formulaic and you just kind of got into a groove and just kind of stuck with it. But
I mean they’re still lovely.
Anyway, here we can see some great insertions. See how linear everything is? Even with the
lovely soft tones there is kind of these scattered hatches coming off them. Then there is a tremendous
amount of line going in. That gives us this great opportunity to get past the joint. Remember
the overlap idea? How we can take a shape that ends and continue it so that it has a
fluid rhythm or a dynamic movement in and out of the other forms, the previous and the
future forms. You can see these beautiful, linear moves here.
Notice how quite often—I kind of cheated on this one here. Quite often those moves
will take us down for a while, and then they’ll move across in perspective generally, and
what they’re doing is let’s go down the length. That’s the gestural idea. That’ll
show me how to get from finger to knuckle and knuckle to back of the hand, and back
of the hand to the wrist. But also, let’s move across because that’ll tell me the
volume, the position, and the proportion, and the character of that neck shape or of
that current shape as we begin to move toward the next shape. Look at the pinching forms there.
So, he’s wonderful with insertions. How do you take an architectural idea and insert
it into the next idea? And the interlocking. Taking that idea—interlocking—take that
first idea and have it intrude and key lock, lock inside that next idea. That’s kind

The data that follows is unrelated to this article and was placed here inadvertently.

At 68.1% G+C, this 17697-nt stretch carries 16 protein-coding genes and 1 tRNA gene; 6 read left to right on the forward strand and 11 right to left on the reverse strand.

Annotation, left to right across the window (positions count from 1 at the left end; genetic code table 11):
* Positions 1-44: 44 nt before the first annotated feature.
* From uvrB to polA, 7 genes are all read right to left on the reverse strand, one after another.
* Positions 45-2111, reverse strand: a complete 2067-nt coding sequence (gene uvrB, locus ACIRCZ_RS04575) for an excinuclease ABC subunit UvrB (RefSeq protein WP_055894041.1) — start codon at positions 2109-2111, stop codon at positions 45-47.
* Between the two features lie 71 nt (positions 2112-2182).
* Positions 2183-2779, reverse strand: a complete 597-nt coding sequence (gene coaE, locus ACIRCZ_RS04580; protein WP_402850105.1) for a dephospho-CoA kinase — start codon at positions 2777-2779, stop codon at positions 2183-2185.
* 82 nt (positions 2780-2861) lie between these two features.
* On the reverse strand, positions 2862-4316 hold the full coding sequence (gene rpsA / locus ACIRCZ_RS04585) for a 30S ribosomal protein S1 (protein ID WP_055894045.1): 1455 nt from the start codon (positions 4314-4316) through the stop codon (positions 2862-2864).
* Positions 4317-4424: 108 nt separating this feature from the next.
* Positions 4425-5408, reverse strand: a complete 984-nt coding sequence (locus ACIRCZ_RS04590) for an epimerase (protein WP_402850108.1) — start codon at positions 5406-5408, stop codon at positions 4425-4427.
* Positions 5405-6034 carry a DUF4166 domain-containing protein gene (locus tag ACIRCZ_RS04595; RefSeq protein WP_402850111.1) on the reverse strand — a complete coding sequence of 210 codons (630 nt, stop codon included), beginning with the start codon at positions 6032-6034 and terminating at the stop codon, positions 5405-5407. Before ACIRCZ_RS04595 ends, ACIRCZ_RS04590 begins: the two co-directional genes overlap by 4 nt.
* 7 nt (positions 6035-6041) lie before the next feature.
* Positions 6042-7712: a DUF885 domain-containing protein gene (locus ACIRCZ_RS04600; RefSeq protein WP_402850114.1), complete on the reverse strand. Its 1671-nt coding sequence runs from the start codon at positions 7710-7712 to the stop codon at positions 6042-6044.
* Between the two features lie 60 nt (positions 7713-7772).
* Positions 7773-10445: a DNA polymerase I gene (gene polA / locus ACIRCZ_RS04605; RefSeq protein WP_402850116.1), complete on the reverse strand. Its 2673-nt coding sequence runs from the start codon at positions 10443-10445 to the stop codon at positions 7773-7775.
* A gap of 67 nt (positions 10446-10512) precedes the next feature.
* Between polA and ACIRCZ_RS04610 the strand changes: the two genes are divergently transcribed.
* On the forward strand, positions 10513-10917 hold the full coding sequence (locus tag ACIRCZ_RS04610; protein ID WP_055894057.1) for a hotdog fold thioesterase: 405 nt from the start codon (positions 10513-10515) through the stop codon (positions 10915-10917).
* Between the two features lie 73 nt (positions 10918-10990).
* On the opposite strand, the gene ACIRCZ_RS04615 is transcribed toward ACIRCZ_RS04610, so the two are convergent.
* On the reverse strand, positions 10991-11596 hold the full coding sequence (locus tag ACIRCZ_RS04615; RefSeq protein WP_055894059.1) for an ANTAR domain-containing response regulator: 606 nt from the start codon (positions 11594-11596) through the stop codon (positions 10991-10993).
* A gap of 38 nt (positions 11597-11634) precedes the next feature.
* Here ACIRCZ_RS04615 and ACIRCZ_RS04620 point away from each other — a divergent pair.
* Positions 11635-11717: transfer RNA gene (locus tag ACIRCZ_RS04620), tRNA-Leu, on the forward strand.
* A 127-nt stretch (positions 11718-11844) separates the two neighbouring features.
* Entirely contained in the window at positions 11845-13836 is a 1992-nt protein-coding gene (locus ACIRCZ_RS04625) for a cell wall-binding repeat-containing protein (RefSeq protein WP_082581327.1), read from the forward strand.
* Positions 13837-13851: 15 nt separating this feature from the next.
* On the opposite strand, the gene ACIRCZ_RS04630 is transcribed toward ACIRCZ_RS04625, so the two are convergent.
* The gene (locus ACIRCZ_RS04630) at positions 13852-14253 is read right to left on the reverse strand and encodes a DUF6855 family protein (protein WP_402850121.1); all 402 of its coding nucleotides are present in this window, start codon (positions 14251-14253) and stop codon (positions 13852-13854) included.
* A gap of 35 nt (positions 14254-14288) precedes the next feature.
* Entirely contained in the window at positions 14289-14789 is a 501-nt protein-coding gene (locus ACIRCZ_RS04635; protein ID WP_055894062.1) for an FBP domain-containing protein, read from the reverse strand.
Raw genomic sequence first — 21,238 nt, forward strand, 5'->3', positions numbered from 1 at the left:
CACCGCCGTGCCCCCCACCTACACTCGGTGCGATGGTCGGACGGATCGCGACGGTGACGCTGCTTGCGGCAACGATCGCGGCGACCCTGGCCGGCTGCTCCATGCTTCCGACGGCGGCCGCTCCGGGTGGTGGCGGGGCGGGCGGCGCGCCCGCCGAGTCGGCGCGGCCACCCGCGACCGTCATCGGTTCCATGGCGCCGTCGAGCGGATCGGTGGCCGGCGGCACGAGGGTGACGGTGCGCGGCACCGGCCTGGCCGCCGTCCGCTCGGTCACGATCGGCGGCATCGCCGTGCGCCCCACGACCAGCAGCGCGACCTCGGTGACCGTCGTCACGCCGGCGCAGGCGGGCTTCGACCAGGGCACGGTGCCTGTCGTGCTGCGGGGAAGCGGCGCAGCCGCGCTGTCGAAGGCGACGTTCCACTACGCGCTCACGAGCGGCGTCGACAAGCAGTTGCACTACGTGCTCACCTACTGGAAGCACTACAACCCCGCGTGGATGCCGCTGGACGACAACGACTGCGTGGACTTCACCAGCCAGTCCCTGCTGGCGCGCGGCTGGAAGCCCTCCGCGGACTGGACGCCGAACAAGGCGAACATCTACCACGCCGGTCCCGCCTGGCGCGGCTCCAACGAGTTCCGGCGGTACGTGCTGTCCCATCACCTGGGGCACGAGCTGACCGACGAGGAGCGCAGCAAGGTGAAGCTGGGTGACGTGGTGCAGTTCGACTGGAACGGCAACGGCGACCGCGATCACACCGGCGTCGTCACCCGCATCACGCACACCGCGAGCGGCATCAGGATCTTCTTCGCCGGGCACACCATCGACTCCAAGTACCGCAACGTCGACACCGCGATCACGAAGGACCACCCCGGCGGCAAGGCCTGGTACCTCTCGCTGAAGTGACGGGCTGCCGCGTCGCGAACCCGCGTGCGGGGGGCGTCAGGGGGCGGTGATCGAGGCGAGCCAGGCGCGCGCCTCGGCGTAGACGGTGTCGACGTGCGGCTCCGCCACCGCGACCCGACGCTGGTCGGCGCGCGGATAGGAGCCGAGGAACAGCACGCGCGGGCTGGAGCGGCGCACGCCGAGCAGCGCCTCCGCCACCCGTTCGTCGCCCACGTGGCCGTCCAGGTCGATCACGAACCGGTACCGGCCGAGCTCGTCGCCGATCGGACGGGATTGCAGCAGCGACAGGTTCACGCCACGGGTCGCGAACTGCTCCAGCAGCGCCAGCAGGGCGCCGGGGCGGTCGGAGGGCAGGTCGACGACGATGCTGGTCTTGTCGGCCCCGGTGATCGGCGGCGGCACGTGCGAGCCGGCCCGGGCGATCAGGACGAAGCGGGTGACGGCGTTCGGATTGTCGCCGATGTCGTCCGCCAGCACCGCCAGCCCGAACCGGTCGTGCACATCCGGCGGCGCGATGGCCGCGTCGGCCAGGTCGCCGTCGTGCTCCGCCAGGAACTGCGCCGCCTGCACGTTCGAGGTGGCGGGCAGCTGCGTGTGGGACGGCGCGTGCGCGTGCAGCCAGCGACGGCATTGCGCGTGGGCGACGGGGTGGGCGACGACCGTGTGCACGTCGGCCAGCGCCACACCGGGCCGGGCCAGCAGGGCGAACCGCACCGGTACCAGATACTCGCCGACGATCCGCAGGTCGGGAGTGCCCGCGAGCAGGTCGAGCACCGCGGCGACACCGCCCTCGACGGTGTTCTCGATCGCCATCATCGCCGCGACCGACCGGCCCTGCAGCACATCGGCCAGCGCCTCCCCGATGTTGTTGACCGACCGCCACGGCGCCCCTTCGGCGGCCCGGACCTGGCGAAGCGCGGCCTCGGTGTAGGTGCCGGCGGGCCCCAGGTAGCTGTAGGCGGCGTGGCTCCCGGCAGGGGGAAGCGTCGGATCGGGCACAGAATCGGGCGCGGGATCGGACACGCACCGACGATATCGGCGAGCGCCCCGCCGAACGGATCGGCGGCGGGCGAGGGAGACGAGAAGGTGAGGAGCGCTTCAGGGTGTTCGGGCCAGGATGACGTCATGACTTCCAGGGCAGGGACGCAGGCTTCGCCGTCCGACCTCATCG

of our logo for that, the drumstick. We can see that drumstick in a lot of places. So
here we can see that drumstick idea here as well as the insertion, the overlapping there.
And so let’s do that. So he’s done both. He’s inserted that lightly in there, and
he’s continued that line well in there to create that linear flow through. So back of
the hand, and then look at how we then create really a dance here
flowing inside and out. These are each moving.
See what’s happening here? When we get this kind of flow, you can think of it as a stream.
Sometimes it’ll get caught up in itself, but then it can flow out. Sometimes it’ll
be a dead end. Eventually it’s going to end, but it can channel off too. So we start
to feel—over to the finger there—the interconnectivity here. So you can see now why he loved line
quality, why he had such delicate lines, because he just loved the insertion idea of taking
one thing and moving into—that can wrap around both directions into the next. This
can go around here and down there. It can play back to this finger here even though
it’s not the right finger. It can go off to the outside. In can go off to the inside.
It can go into the next place. You’ve got all these possibilities. Channel after channel
after channel, linear tones. Yet we can come back and under all that linear dance, fluid,
watery links we can feel solidity.